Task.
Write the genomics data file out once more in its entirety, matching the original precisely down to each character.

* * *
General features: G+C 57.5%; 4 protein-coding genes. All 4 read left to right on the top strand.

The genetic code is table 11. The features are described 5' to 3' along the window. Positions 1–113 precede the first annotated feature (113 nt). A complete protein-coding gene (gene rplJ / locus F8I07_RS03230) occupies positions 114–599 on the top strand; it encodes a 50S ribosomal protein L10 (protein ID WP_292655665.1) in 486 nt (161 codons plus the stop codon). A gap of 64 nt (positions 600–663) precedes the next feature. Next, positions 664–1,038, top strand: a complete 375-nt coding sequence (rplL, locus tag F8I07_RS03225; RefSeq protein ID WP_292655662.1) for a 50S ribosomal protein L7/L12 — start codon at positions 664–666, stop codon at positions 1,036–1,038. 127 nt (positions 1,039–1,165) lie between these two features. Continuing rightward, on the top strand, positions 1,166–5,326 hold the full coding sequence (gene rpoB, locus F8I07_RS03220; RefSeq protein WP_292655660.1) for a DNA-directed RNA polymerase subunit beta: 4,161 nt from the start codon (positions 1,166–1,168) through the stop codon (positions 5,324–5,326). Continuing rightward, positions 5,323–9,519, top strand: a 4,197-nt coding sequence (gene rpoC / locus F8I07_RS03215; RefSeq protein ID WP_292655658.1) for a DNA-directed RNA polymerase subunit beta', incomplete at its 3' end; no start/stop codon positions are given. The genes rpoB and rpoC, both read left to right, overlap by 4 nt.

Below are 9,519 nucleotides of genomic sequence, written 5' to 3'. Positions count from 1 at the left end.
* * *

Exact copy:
General features: G+C 57.5%; 4 protein-coding genes. All 4 read left to right on the top strand.

The genetic code is table 11. The features are described 5' to 3' along the window. Positions 1–113 precede the first annotated feature (113 nt). A complete protein-coding gene (gene rplJ / locus F8I07_RS03230) occupies positions 114–599 on the top strand; it encodes a 50S ribosomal protein L10 (protein ID WP_292655665.1) in 486 nt (161 codons plus the stop codon). A gap of 64 nt (positions 600–663) precedes the next feature. Next, positions 664–1,038, top strand: a complete 375-nt coding sequence (rplL, locus tag F8I07_RS03225; RefSeq protein ID WP_292655662.1) for a 50S ribosomal protein L7/L12 — start codon at positions 664–666, stop codon at positions 1,036–1,038. 127 nt (positions 1,039–1,165) lie between these two features. Continuing rightward, on the top strand, positions 1,166–5,326 hold the full coding sequence (gene rpoB, locus F8I07_RS03220; RefSeq protein WP_292655660.1) for a DNA-directed RNA polymerase subunit beta: 4,161 nt from the start codon (positions 1,166–1,168) through the stop codon (positions 5,324–5,326). Continuing rightward, positions 5,323–9,519, top strand: a 4,197-nt coding sequence (gene rpoC / locus F8I07_RS03215; RefSeq protein ID WP_292655658.1) for a DNA-directed RNA polymerase subunit beta', incomplete at its 3' end; no start/stop codon positions are given. The genes rpoB and rpoC, both read left to right, overlap by 4 nt.

Below are 9,519 nucleotides of genomic sequence, written 5' to 3'. Positions count from 1 at the left end.